There are many different economic factors leading more and more adult children to live with their parents. With student debt on the rise and hit-or-miss job opportunities, almost 36% of women are living at home with their parents. This is a great opportunity to save on rent and utilities, but if you are considering this option (or living it), this relationship can be trickier to manage than living with peer roommates — whether or not you have a chore chart!
Living at home with my parents during my first year after college graduation was a blessing and a curse. I chose to do it because I wanted to save all the money I could save while working my first ~*~ReAL WoRLD~*~ job. Unfortunately for me, it ended up being a tortuous situation. Having lived on my own in college, often in different countries and spaces, my parents didn’t know the adult I had become during those four-and-a-half years. When I did eventually end up in their home again, they treated me like the 16-year-old I once was. They didn’t trust my judgement, tried to control my time inside and outside our home, and often undermined my productivity on the days I worked from home. The ideological differences with my parents abounded. They’re very fundamentalist in their religious beliefs and see children as the property of parents; I, however, had grown into a full-fledged feminist philosophy and an increasingly liberal political sensibility at university. In hindsight, I see all the little actions I could have taken to keep my relationship with my parents more intact than it is today. If you’re about to move back in with your parents, here’s what you can do to preserve your relationship with them and maintain your sanity.
Start Early, Repeat Often
In college, I enjoyed entering the world independently. I had no financial assistance from my family (I scrambled for scholarships and worked part-time). I stayed at the top of my class, eventually graduating summa cum laude. I enjoyed all the benefits of living at college: the over-nighters studying with friends, going out, exploring our town, and learning about who I was in the world. Unfortunately, my parents hadn’t seen any of this, and they expected me to remain the high schooler they once knew when I returned to visit for the holidays. I should have pushed back more in those early days to establish new lines of communication and clearer boundaries with them. But a combination of their communication style and my avoidance of conflict culminated in…just kind of sliding by and avoiding the hard conversations. This was my eventual downfall.
Start talking to your parents and keep them updated on your accomplishments and your lifestyle. More communication while you’re away (and conversations while you’re around) is important in establishing yourself as an individual who has grown and matured. Ask them about what they’re comfortable with in their house when you’re home for the holidays, but also set boundaries. Let them know that you respect their expectations and are willing to discuss their needs, and would appreciate it if they would do the same for your changing lifestyle. This conversation can happen over the course of one good, long sit-down, or it may take months of small chats as situations arise.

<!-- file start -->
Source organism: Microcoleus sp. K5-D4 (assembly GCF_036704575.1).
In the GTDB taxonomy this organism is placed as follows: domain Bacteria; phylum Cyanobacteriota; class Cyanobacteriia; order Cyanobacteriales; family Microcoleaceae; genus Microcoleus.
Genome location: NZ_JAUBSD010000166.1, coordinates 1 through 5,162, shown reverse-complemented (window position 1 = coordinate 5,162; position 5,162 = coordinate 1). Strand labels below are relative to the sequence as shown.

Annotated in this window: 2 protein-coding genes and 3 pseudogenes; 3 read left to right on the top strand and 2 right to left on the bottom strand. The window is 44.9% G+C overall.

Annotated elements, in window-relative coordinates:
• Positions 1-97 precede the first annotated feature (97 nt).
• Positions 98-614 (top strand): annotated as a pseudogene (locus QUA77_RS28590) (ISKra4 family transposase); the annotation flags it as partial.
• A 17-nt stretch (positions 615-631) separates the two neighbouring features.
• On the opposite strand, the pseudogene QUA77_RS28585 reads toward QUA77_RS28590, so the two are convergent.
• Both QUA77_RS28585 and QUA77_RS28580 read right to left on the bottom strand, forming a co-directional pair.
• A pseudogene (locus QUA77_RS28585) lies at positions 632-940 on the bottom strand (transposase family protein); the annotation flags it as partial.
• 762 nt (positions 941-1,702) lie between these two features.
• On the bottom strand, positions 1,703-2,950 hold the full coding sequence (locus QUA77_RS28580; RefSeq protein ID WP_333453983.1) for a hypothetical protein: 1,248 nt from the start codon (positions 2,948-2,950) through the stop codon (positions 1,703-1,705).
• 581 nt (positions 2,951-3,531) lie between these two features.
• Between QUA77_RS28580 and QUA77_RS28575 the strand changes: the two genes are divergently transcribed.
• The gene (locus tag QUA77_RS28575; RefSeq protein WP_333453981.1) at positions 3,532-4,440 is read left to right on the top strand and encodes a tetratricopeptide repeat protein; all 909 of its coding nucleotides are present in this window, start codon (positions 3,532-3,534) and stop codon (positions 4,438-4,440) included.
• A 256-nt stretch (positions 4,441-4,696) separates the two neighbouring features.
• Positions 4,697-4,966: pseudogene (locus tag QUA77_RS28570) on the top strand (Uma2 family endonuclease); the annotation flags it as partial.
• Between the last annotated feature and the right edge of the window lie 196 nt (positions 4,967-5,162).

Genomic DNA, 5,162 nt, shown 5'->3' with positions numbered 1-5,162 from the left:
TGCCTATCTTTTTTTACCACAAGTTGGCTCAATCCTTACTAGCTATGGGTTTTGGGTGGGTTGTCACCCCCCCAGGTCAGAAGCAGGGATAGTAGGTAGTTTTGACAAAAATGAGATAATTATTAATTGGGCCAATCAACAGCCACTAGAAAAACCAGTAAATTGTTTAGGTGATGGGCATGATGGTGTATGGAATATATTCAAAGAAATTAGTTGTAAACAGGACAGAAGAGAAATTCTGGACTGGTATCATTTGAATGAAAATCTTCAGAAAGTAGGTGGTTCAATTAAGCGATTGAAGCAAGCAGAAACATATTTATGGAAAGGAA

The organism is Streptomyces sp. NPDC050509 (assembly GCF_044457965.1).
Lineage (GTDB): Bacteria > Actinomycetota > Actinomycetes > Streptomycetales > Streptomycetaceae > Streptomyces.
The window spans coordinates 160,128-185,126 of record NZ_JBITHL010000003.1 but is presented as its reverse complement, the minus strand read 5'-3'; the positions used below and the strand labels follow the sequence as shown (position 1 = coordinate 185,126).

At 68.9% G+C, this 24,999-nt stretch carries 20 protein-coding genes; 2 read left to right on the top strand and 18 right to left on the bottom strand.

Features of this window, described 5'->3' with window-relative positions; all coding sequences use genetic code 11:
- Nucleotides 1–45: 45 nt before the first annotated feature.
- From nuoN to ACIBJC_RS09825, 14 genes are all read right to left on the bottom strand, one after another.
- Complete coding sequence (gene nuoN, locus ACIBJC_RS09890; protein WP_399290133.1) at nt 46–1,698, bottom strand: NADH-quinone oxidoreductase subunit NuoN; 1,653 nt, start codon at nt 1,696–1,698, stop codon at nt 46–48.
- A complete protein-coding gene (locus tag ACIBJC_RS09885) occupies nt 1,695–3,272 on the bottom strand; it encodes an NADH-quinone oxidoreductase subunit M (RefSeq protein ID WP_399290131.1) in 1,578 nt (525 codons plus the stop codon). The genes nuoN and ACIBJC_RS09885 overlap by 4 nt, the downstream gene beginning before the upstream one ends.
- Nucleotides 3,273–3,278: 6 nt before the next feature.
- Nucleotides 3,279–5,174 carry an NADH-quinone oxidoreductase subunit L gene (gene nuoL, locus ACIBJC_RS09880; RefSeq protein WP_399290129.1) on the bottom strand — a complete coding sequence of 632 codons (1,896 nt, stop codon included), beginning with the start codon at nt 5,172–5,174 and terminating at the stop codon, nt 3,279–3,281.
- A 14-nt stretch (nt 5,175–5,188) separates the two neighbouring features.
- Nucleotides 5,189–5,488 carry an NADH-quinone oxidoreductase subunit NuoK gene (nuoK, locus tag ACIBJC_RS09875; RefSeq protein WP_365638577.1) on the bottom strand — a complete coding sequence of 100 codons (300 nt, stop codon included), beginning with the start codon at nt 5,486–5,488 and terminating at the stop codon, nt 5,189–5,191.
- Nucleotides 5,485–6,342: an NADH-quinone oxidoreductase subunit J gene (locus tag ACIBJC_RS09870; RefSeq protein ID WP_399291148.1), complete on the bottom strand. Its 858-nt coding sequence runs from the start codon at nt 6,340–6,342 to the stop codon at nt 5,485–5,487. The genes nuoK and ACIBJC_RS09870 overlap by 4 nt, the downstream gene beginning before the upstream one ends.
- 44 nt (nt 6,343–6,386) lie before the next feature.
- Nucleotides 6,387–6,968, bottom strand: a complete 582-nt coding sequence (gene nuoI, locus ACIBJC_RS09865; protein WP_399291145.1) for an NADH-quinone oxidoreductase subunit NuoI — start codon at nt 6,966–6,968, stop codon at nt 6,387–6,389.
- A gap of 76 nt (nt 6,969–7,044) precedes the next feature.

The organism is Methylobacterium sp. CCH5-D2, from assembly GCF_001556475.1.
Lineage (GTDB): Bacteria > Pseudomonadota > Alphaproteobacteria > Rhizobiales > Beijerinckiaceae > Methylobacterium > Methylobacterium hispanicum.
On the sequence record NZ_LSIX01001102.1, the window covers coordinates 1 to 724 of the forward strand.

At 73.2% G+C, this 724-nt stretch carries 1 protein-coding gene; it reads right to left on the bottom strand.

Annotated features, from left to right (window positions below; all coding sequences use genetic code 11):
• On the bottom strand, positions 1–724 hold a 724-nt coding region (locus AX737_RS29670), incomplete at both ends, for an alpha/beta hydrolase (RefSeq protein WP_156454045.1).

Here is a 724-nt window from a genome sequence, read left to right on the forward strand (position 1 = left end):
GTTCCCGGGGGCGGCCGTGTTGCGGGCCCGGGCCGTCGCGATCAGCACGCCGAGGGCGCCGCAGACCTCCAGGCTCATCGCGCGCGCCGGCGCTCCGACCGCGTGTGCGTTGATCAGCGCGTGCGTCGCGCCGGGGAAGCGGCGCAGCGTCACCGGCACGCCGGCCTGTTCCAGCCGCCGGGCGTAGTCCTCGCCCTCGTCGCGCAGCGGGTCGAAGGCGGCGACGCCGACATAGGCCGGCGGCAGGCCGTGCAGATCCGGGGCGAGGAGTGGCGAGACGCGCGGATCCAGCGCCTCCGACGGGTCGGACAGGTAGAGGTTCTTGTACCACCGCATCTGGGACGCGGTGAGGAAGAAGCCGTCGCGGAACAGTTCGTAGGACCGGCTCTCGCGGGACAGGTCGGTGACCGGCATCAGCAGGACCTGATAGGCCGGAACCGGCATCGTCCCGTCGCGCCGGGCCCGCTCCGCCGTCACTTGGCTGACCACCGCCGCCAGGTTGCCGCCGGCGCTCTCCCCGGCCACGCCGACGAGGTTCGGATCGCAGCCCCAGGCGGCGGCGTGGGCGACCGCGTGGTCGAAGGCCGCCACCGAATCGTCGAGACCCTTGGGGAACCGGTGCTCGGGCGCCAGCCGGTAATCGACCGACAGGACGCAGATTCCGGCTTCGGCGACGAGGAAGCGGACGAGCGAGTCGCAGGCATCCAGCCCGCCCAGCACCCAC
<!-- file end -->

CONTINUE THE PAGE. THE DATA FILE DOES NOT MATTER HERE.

Act Like A Roommate
If you’re at home, don’t fall back into old habits (how you relied on your parents when you were a kid). If you’re in the same environment, it can be easy to fall back into the identify you used to have at home (mom cooks all my meals, etc). Old roles die hard! Take steps to identify your own responsbilities in this new position. Take on more chores and adult roles for yourself in your childhood home. Perhaps you buy your own food, do your own laundry, pay for your car, or pay rent for your room. These can help show your commitment to building your future, to respecting the household. Prove that you are actually another adult in their home, not the 16-year-old you used to be.
Trust Your Gut
Just trust it. If you feel uneasy, if you feel like you are sneaking around to do the things you love — not irresponsible things, such as risky sexual behavior or drug abuse, but just hanging out with friends or having a night on the town with your besties — it’s time to start looking for alternative housing. You deserve to be taken seriously as an independent person by your parents. Sometimes, no matter your good intentions are, or how much you try to communicate proactively, it just doesn’t work out. Your needs are valid, and your existence is more than that of an eternal child. It might be tough, and you might fumble a little getting your own feet under you, but it will be worth it. Kicking yourself out of the nest forces you to empower yourself by searching actively for practical ways out.
I wish that, during college, I had spent every vacation and Thanksgiving back at home showing my parents who I had become. I wish I had sought more help and guidance (from friends in similar situations, and also trained psychological professionals) in easing this transition and managing my parents’ expectations before I took a job in my hometown and damaged our relationship. Even if you aren’t planning on moving back home, it’s important to take these steps towards showing your full, adult self to your parents. Act early and help ease the burden later on!
Bream is a young professional and mucisian in D.C. She bikes, works downtown next to the White House, and is still surprised when she sees D.C. on TV. She runs a women’s workwear blog to help ease the morning closet snafu. You can find her Etsy shop on Instagram.
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